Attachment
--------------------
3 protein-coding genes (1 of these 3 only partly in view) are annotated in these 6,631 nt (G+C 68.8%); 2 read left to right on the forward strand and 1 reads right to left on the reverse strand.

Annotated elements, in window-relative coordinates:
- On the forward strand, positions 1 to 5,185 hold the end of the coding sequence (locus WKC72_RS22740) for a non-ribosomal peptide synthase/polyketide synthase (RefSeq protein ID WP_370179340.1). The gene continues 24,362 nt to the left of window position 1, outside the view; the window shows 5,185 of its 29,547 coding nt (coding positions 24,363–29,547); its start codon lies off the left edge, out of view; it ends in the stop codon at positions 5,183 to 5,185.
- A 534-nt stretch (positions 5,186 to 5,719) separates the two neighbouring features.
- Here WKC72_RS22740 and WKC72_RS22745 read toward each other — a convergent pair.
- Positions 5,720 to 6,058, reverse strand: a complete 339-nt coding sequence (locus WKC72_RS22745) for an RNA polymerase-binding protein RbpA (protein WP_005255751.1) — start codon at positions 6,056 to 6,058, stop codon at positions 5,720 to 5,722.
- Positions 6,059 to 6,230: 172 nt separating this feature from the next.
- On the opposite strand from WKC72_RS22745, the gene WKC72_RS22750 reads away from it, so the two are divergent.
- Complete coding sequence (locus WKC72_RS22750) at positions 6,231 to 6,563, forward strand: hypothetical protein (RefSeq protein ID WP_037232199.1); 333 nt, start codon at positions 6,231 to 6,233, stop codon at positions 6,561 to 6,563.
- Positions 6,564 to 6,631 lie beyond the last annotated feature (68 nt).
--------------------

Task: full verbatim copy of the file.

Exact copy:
3 protein-coding genes (1 of these 3 only partly in view) are annotated in these 6,631 nt (G+C 68.8%); 2 read left to right on the forward strand and 1 reads right to left on the reverse strand.

Annotated elements, in window-relative coordinates:
- On the forward strand, positions 1 to 5,185 hold the end of the coding sequence (locus WKC72_RS22740) for a non-ribosomal peptide synthase/polyketide synthase (RefSeq protein ID WP_370179340.1). The gene continues 24,362 nt to the left of window position 1, outside the view; the window shows 5,185 of its 29,547 coding nt (coding positions 24,363–29,547); its start codon lies off the left edge, out of view; it ends in the stop codon at positions 5,183 to 5,185.
- A 534-nt stretch (positions 5,186 to 5,719) separates the two neighbouring features.
- Here WKC72_RS22740 and WKC72_RS22745 read toward each other — a convergent pair.
- Positions 5,720 to 6,058, reverse strand: a complete 339-nt coding sequence (locus WKC72_RS22745) for an RNA polymerase-binding protein RbpA (protein WP_005255751.1) — start codon at positions 6,056 to 6,058, stop codon at positions 5,720 to 5,722.
- Positions 6,059 to 6,230: 172 nt separating this feature from the next.
- On the opposite strand from WKC72_RS22745, the gene WKC72_RS22750 reads away from it, so the two are divergent.
- Complete coding sequence (locus WKC72_RS22750) at positions 6,231 to 6,563, forward strand: hypothetical protein (RefSeq protein ID WP_037232199.1); 333 nt, start codon at positions 6,231 to 6,233, stop codon at positions 6,561 to 6,563.
- Positions 6,564 to 6,631 lie beyond the last annotated feature (68 nt).